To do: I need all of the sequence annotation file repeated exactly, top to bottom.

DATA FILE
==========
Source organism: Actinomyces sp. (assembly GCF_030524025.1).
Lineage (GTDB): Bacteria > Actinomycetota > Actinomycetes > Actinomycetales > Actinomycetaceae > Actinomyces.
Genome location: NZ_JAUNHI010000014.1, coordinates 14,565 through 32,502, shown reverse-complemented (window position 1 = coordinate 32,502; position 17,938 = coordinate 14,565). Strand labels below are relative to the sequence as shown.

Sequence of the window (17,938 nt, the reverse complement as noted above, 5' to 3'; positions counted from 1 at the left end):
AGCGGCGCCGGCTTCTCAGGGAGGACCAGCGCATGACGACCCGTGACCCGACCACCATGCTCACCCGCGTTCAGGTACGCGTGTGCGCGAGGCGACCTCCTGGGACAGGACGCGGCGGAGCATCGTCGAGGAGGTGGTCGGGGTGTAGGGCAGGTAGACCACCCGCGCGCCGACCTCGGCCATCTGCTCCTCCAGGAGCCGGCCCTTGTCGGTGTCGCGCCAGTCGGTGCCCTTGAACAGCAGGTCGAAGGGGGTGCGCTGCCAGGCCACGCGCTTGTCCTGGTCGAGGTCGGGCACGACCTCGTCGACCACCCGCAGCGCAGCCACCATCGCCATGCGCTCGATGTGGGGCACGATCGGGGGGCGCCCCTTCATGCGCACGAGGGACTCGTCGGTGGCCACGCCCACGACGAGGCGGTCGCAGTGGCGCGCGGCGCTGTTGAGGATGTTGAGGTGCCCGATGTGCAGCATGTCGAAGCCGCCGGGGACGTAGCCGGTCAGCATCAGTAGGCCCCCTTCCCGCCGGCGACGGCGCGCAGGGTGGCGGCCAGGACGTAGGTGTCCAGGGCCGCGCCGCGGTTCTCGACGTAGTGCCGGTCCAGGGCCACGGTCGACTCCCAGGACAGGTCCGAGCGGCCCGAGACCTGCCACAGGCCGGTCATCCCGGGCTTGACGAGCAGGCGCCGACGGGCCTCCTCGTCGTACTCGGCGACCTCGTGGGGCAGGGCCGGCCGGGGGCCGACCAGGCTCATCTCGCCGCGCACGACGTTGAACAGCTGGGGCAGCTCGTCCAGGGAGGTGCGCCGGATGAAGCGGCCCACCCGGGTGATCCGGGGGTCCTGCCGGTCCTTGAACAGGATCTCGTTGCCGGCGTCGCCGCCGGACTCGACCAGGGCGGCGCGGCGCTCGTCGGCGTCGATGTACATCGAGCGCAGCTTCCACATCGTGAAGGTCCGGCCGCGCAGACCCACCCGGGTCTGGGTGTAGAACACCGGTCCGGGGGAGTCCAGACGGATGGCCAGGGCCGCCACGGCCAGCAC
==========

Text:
Source organism: Actinomyces sp. (assembly GCF_030524025.1).
Lineage (GTDB): Bacteria > Actinomycetota > Actinomycetes > Actinomycetales > Actinomycetaceae > Actinomyces.
Genome location: NZ_JAUNHI010000014.1, coordinates 14,565 through 32,502, shown reverse-complemented (window position 1 = coordinate 32,502; position 17,938 = coordinate 14,565). Strand labels below are relative to the sequence as shown.

Sequence of the window (17,938 nt, the reverse complement as noted above, 5' to 3'; positions counted from 1 at the left end):
AGCGGCGCCGGCTTCTCAGGGAGGACCAGCGCATGACGACCCGTGACCCGACCACCATGCTCACCCGCGTTCAGGTACGCGTGTGCGCGAGGCGACCTCCTGGGACAGGACGCGGCGGAGCATCGTCGAGGAGGTGGTCGGGGTGTAGGGCAGGTAGACCACCCGCGCGCCGACCTCGGCCATCTGCTCCTCCAGGAGCCGGCCCTTGTCGGTGTCGCGCCAGTCGGTGCCCTTGAACAGCAGGTCGAAGGGGGTGCGCTGCCAGGCCACGCGCTTGTCCTGGTCGAGGTCGGGCACGACCTCGTCGACCACCCGCAGCGCAGCCACCATCGCCATGCGCTCGATGTGGGGCACGATCGGGGGGCGCCCCTTCATGCGCACGAGGGACTCGTCGGTGGCCACGCCCACGACGAGGCGGTCGCAGTGGCGCGCGGCGCTGTTGAGGATGTTGAGGTGCCCGATGTGCAGCATGTCGAAGCCGCCGGGGACGTAGCCGGTCAGCATCAGTAGGCCCCCTTCCCGCCGGCGACGGCGCGCAGGGTGGCGGCCAGGACGTAGGTGTCCAGGGCCGCGCCGCGGTTCTCGACGTAGTGCCGGTCCAGGGCCACGGTCGACTCCCAGGACAGGTCCGAGCGGCCCGAGACCTGCCACAGGCCGGTCATCCCGGGCTTGACGAGCAGGCGCCGACGGGCCTCCTCGTCGTACTCGGCGACCTCGTGGGGCAGGGCCGGCCGGGGGCCGACCAGGCTCATCTCGCCGCGCACGACGTTGAACAGCTGGGGCAGCTCGTCCAGGGAGGTGCGCCGGATGAAGCGGCCCACCCGGGTGATCCGGGGGTCCTGCCGGTCCTTGAACAGGATCTCGTTGCCGGCGTCGCCGCCGGACTCGACCAGGGCGGCGCGGCGCTCGTCGGCGTCGATGTACATCGAGCGCAGCTTCCACATCGTGAAGGTCCGGCCGCGCAGACCCACCCGGGTCTGGGTGTAGAACACCGGTCCGGGGGAGTCCAGACGGATGGCCAGGGCCGCCACGGCCAGCAC